Kearsey Wingard

A student, delving in that of which anything interests them.

A question that I was requested to answer.

Positive nonverbal communication is likely a great place to start. In fact, it should be implemented in any social environment until it is so natural that it literally improves your mental health and brightens the day and mood of everyone else around an individual.

If you’re ever interested in getting deeper with nonverbal communication, I recommend Joe Navarro’s What Every Body is Saying.

Doing some research for this answer, because I do not want to misinform you.

I have just heard of the reciprocity principle that founders and CEOs of organizations/corporations use to their advantage, which is the obligation or pressure to repay someone for a favor or anything they’ve done for us, and individuals tend to give back more than they initially received to get rid of any guilt felt for receiving the preliminary favor. It is said that, “Internally, this can help improve or repair work relationships, win over co-workers and build consensus.” Kind gestures can overcome feelings of dislike or suspicion that are directed towards you in the workplace. Things like bringing some of your co-workers a beverage they like, or surprise some of your colleagues with breakfast/snacks/lunch. Actions do, as everyone knows, speak louder than words.

Priming concept is interesting. Give the people a nice environment to work one (a visually appealing one) with minimal decorations that give off bubbly vibes, or a theme that reflects your desired work culture and product.

Social psychology can be used in several more ways, I’m sure, but I’m honestly not that versed in social psychology.

A question that was requested I answer.

Overall, yes, it does—at least in my opinion. Forgive me, I am entirely biased. Bias? That in and of itself is psychology, no? Anything outside of my mind or within it has an impact on my brain and how I process things.

If there was one single individual in his lonesome on the Earth with no person or animal to interact with, it still remains psychological, because everything is filtered through the mind. Your thoughts on the sky, the trees, and its effect on you.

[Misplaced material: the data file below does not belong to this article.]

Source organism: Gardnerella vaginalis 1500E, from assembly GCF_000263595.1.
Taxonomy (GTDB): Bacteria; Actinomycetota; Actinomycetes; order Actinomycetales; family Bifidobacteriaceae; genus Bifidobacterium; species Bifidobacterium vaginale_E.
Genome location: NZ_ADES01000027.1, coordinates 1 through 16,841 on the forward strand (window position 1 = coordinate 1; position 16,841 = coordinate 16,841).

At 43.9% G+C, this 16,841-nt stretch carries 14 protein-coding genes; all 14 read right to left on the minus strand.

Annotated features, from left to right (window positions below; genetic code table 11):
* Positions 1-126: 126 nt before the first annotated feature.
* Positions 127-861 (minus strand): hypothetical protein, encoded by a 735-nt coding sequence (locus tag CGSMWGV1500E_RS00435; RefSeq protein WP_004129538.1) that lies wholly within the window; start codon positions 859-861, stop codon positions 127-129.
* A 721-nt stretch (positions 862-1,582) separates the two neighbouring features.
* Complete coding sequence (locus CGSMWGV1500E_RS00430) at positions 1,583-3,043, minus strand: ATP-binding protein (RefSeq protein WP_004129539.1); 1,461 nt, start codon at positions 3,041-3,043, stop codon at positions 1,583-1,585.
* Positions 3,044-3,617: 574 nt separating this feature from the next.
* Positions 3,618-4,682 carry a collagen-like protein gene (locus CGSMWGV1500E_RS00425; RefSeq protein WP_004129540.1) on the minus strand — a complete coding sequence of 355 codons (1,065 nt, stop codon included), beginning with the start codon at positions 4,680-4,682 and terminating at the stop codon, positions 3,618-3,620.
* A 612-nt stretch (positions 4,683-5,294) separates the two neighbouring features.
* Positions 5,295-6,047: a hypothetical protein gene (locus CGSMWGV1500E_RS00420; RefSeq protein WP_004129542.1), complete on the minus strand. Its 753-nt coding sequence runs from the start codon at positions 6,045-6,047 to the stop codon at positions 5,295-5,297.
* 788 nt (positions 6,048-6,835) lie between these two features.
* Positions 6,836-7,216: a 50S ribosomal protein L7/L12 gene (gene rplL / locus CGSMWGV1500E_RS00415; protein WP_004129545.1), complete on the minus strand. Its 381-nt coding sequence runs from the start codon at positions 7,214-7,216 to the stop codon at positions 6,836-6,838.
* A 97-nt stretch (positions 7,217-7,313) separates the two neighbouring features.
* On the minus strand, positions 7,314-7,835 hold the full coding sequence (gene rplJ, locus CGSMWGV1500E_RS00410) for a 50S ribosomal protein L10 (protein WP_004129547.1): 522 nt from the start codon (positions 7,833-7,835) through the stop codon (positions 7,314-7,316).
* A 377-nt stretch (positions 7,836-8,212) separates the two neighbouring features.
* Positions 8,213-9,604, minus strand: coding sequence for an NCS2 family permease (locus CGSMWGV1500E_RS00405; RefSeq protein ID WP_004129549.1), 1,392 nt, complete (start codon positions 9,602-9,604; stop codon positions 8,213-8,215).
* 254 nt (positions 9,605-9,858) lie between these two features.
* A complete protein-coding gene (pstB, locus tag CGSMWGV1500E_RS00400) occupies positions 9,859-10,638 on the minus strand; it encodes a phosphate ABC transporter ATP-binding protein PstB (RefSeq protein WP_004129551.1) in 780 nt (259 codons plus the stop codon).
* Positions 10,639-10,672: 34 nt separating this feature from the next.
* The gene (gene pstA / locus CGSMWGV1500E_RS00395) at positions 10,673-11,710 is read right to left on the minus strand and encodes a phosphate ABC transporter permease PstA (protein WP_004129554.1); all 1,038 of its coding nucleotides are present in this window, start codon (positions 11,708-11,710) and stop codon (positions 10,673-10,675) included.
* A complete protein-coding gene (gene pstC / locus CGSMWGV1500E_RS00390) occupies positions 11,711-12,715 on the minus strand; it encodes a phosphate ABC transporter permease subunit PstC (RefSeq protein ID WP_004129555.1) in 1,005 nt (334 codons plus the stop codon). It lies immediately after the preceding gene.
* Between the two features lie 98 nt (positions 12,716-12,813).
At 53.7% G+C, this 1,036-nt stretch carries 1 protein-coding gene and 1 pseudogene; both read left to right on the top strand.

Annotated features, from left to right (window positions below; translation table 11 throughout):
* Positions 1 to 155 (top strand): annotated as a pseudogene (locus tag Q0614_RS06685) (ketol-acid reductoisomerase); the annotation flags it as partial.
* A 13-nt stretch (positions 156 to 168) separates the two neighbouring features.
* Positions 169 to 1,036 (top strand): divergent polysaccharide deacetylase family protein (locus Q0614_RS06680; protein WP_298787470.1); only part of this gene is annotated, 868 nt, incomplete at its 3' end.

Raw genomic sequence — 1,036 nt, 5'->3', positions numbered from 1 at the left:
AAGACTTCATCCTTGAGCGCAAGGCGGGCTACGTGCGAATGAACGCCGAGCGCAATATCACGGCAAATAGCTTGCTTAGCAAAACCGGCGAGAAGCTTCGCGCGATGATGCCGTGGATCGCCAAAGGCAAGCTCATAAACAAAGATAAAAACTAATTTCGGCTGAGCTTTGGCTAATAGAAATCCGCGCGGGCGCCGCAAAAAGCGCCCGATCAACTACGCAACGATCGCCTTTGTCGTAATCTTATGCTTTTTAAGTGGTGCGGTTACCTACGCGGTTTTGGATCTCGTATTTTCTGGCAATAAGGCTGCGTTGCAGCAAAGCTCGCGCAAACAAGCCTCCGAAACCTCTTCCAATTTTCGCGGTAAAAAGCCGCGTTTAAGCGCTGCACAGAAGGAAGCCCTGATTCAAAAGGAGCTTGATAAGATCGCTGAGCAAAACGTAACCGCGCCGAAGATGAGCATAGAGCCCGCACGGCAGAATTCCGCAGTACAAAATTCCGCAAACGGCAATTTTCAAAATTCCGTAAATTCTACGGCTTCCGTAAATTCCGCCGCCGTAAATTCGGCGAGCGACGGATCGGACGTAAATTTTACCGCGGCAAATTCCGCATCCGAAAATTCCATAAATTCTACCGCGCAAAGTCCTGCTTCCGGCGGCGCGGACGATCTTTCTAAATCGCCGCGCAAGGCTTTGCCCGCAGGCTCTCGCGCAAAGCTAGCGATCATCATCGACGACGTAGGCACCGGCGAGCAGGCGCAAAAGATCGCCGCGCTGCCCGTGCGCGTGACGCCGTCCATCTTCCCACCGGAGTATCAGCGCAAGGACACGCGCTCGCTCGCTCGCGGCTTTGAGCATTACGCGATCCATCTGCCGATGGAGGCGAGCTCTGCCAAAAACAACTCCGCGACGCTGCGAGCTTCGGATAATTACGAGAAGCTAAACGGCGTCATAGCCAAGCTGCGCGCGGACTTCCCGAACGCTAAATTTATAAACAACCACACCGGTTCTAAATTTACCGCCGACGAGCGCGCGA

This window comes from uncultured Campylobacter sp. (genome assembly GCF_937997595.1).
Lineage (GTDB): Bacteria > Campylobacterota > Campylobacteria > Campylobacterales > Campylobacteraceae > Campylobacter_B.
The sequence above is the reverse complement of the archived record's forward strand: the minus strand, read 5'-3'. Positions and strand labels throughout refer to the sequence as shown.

Granted, a human would go insane without social interaction. Eventually, the brain would construct itself a realm of social interaction. For all you know, it could start calling trees their friend. Ready to be a tree hugger? A study in the past I did research on was conducted by two scientists who sat in caves, both for separate amounts of time. The one who stayed isolated longer was much more deeply impacted by the traumatic experience. He'd made the rats skittering around in the cave his friend, talked to them as if they were people, and lost all concept of time. He also slept for 2-3 days at a time, feeling as though it had been a normal eight-hour slumber.

I can't imagine how humans would be today if they were all isolated from social interaction, but nonetheless, psychology would not cease to exist unless creatures themselves ceased to exist.

In conclusion, a human can still experience negative emotions or overly positive ones. In fact, social interactions are likely what's keeping a person's sanity intact. I believe that psychology and how susceptible your brain is to outer stimuli is significantly higher than it would be without social interactions.

The closest known deceased relatives of today’s humans were Neanderthals and Denisovans. A bone fragment, possibly belonging to a teenage girl, discovered in a Siberia by scientists uncovers the first found hybrid. DNA evidence confirms interbreeding, which was only hinted in previous genetic studies. Archeological digs revealed that Neanderthals and Denisovans lived in Eurasia, Neanderthal bones dating from 200,000 to 40,000 years old found mostly in western Eurasia and Denisovans bones dating from 200,000 to 30,000 years old discovered in eastern Eurasia

Archeologists discovered a fossil in 2012 in Denisova Cave, named “Denisova 11,” and researchers studied proteins removed from it and over 2,000 other fossils from Denisova Cave, which revealed the fragment came from a human. The thickness of the exterior of the fragment suggested that Denisova 11 belong to a girl, being at least 13 years old when she died, although radiocarbon dating suggested it was over 50,000 years old.

Source: “Neanderthals and Denisovans Mated, New Hybrid Bone Reveals”, Charles Q. Choi, August 22nd, 2018

A new phenomenon like the aurora borealis called STEVE (Strong Thermal Emission Velocity Enhancement) is created by an electric field pointing poleward in the upper hemisphere and a magnetic field pointing downward, and they work together to make a drift going west. The ionosphere pulls solar particles to hit the neutral particles and they heat up, which makes the streaks of light.

Researchers first discovered STEVE after a Canadian Facebook group named the Alberta Aurora Chasers posted pictures of unusual vertical streaks of light in the sky, and they worked with the group to find out what conditions caused the phenomenon.

Source: “Meet ‘Steve,’ the Aurora-Like Mystery Scientists Are Beginning to Unravel”, Sarah Lewin,

The Little Albert experiment was a renowned psychology experiment led by a behaviorist, John B. Watson, and a graduate student named Rosalie Rayner.

They conducted classical conditioning on a 9-month-old infant called Little Albert by presenting him with a white laboratory rat and paired it with a loud sound, to which he became afraid and instantly cried when the rat alone was presented to him after repeated loud noises associated with the rat, and conditioned him to be afraid of things with similarities to the rat (i.e., Santa Claus’ beard).

In conclusion, Albert was conditioned to have an emotional response when the rat or things similar in appearance were shown.

Source: “The Little Albert Experiment”, Kendra Cherry,